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Experimental Particle Physics

Schumacher group

Our group is active in the operation of the ATLAS detector at the Large Hadron Collider (LHC) located at CERN in Geneva, and in the analysis of the acquired proton proton collision data.

 

Unravelling the origin of electroweak symmetry breaking and of the masses of elementary particles is one of the most fascinating and pressing topics of contemporary particles physics. Usually the above question is explained via the Higgs-Brout-Englert-Kibble-Guralnik-Hagen mechanism, which predicts the existence of elementary spinless particles: the Higgs boson(s). This particle is the only missing ingredient of the Standard Model of particle physics and the mass of the Higgs boson the last undetermined parameter.

Supersymmetry (SUSY) is the theoretically most favoured extension of the Standard Model. It potentially solves several open questions of the Standard Model, e.g. the origin of Dark Matter observed in the universe. SUSY predicts the existence of at least five Higgs bosons (three neutral and two charged Higgs bosons altogether).

The LHC has the unique opportunity to test these predictions as it is the highest energy particle collider ever built. It will finally answer a question unsolved for 40 years: whether Higgs bosons as predicted by the SM or its SUSY extensions are realised in nature or not. Our group focuses on searches for these Higgs bosons in the Standard Model (SM) and its minimal supersymmetric extension (MSSM).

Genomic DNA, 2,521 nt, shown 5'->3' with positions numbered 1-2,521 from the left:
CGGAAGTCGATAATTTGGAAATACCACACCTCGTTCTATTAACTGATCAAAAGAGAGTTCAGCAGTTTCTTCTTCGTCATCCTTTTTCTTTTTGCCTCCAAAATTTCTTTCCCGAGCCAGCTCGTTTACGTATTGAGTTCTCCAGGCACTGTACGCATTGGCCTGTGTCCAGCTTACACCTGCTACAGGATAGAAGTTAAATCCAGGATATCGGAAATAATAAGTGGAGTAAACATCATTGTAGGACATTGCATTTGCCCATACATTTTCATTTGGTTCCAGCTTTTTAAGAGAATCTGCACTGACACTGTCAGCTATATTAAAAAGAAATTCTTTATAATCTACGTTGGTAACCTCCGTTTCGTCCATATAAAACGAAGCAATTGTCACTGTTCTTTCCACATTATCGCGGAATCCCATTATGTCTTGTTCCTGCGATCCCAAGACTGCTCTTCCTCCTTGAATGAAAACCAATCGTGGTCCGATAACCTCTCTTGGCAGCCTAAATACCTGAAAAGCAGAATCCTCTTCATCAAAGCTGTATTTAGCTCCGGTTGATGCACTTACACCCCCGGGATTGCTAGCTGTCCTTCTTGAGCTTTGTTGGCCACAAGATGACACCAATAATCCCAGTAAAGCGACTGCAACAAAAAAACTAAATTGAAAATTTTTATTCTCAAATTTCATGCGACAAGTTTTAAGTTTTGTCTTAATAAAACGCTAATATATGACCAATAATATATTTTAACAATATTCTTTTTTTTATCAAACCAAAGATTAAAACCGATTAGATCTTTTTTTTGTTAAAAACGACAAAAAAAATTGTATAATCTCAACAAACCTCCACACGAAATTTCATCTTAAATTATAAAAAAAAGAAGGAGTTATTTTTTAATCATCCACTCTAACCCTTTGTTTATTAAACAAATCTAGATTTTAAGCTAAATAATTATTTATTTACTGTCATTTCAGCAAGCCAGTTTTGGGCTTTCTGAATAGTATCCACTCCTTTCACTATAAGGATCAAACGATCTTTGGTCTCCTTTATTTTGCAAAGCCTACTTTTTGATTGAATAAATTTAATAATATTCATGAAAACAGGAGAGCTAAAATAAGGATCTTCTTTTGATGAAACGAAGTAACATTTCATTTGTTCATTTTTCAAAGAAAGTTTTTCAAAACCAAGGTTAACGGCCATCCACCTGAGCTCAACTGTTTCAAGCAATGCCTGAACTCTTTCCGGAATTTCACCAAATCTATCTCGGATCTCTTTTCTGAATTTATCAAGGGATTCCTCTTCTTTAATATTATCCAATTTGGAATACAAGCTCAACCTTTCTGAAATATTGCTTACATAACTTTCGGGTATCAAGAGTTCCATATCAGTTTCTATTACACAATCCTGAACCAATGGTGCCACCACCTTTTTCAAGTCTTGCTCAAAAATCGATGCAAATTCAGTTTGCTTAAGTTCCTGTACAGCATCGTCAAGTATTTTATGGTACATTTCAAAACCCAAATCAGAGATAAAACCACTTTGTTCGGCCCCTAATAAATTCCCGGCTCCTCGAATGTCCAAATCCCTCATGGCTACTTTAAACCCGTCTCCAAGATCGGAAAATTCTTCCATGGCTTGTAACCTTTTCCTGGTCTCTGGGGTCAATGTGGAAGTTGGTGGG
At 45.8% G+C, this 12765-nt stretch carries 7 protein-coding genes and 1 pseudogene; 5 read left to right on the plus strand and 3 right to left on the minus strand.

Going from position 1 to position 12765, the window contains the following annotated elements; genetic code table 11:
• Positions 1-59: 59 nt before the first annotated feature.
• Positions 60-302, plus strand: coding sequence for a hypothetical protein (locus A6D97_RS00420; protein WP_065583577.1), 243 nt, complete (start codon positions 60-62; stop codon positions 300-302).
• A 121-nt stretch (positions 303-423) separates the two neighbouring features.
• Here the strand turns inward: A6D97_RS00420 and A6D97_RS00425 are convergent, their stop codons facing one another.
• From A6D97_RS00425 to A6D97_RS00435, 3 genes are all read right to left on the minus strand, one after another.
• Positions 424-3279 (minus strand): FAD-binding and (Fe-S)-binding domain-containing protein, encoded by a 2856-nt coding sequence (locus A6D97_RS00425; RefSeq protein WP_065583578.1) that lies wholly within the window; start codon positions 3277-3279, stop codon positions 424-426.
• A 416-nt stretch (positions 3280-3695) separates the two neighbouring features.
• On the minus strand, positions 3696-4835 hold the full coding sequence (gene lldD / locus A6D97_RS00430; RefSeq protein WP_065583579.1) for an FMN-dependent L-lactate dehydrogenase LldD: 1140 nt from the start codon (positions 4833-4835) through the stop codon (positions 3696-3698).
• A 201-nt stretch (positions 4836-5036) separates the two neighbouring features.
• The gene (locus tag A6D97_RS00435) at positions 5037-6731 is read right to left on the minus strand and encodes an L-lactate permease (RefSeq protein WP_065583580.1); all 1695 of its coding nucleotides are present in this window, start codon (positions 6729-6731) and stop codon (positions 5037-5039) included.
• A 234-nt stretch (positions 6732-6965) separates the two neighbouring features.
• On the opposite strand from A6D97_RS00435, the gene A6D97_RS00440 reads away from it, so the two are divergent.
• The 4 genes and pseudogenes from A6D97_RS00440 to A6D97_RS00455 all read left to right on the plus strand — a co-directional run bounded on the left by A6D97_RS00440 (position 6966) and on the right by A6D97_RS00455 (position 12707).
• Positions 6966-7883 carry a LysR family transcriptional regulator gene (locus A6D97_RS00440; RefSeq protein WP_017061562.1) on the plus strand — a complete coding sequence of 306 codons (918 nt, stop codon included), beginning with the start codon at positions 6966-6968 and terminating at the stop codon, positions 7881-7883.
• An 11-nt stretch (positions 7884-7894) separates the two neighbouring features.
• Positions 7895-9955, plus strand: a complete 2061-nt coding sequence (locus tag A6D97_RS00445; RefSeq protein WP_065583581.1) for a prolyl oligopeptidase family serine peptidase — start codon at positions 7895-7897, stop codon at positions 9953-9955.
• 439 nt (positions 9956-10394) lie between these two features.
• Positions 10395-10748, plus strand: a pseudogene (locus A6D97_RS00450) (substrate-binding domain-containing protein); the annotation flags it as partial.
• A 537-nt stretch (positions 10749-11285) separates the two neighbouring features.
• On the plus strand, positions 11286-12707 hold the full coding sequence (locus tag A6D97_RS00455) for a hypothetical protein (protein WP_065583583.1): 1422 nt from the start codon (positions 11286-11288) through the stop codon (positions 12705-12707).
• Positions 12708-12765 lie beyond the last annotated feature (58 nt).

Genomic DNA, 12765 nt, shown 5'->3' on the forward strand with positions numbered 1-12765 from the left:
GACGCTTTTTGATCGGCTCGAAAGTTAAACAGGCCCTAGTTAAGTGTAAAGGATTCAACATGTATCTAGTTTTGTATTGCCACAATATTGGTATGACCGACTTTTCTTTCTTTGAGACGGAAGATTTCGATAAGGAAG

In addition our group is responsible for operating a so-called local TIER2 computing center, using Grid computing technology, for data analysis at the LHC. This Grid cluster is part of the ATLAS computing model which is embedded in the Worldwide LHC Computing Grid (WLCG) and in the interdisciplinary Freiburg Black Forest Grid (BFG).

In detail, the following topics comprise our main focus of research:
  • the search for neutral Higgs bosons decaying to a pair of tau leptons in the SM and MSSM
  • the search for charged Higgs bosons decaying into a tau leptons  and its neutrino in extensions of the SM, in particular, the MSSM
  • optimisation of the identification of tau leptons
  • optimisation of mass reconstruction techniques for Higgs bosons searches involving tau leptons
  • development of novel methods to study, control, reject and estimate background processes for the aforementioned searches
  • optimisation of the data analysis chain when using the Grid infrastructure
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